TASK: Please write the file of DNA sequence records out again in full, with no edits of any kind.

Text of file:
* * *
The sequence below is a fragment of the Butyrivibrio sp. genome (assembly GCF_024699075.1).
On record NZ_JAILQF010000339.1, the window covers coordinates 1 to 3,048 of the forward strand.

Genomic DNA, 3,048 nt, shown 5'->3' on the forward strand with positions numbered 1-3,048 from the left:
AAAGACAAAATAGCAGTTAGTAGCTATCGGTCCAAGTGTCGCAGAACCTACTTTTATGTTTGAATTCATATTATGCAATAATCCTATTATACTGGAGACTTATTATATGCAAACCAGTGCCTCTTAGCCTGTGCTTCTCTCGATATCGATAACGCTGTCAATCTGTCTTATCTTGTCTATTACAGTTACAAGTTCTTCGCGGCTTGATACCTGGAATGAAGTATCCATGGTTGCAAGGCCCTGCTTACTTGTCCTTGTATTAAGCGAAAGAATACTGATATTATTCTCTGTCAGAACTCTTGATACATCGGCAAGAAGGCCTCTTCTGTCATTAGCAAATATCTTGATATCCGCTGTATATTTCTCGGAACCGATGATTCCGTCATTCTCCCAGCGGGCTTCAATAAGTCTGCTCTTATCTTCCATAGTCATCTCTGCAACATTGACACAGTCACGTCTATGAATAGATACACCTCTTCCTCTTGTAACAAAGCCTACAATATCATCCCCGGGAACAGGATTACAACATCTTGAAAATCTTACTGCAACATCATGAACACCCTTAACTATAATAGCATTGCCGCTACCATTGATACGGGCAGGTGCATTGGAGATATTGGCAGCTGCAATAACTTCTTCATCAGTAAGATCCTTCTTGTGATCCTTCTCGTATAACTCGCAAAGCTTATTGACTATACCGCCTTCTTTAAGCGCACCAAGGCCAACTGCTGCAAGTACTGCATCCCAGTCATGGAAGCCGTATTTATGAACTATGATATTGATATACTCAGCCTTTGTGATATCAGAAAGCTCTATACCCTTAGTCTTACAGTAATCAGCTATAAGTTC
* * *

The sequence below is a fragment of the Butyrivibrio sp. genome (assembly GCF_024699075.1).
On record NZ_JAILQF010000339.1, the window covers coordinates 1 to 3,048 of the forward strand.

Genomic DNA, 3,048 nt, shown 5'->3' on the forward strand with positions numbered 1-3,048 from the left:
AAAGACAAAATAGCAGTTAGTAGCTATCGGTCCAAGTGTCGCAGAACCTACTTTTATGTTTGAATTCATATTATGCAATAATCCTATTATACTGGAGACTTATTATATGCAAACCAGTGCCTCTTAGCCTGTGCTTCTCTCGATATCGATAACGCTGTCAATCTGTCTTATCTTGTCTATTACAGTTACAAGTTCTTCGCGGCTTGATACCTGGAATGAAGTATCCATGGTTGCAAGGCCCTGCTTACTTGTCCTTGTATTAAGCGAAAGAATACTGATATTATTCTCTGTCAGAACTCTTGATACATCGGCAAGAAGGCCTCTTCTGTCATTAGCAAATATCTTGATATCCGCTGTATATTTCTCGGAACCGATGATTCCGTCATTCTCCCAGCGGGCTTCAATAAGTCTGCTCTTATCTTCCATAGTCATCTCTGCAACATTGACACAGTCACGTCTATGAATAGATACACCTCTTCCTCTTGTAACAAAGCCTACAATATCATCCCCGGGAACAGGATTACAACATCTTGAAAATCTTACTGCAACATCATGAACACCCTTAACTATAATAGCATTGCCGCTACCATTGATACGGGCAGGTGCATTGGAGATATTGGCAGCTGCAATAACTTCTTCATCAGTAAGATCCTTCTTGTGATCCTTCTCGTATAACTCGCAAAGCTTATTGACTATACCGCCTTCTTTAAGCGCACCAAGGCCAACTGCTGCAAGTACTGCATCCCAGTCATGGAAGCCGTATTTATGAACTATGATATTGATATACTCAGCCTTTGTGATATCAGAAAGCTCTATACCCTTAGTCTTACAGTAATCAGCTATAAGTTC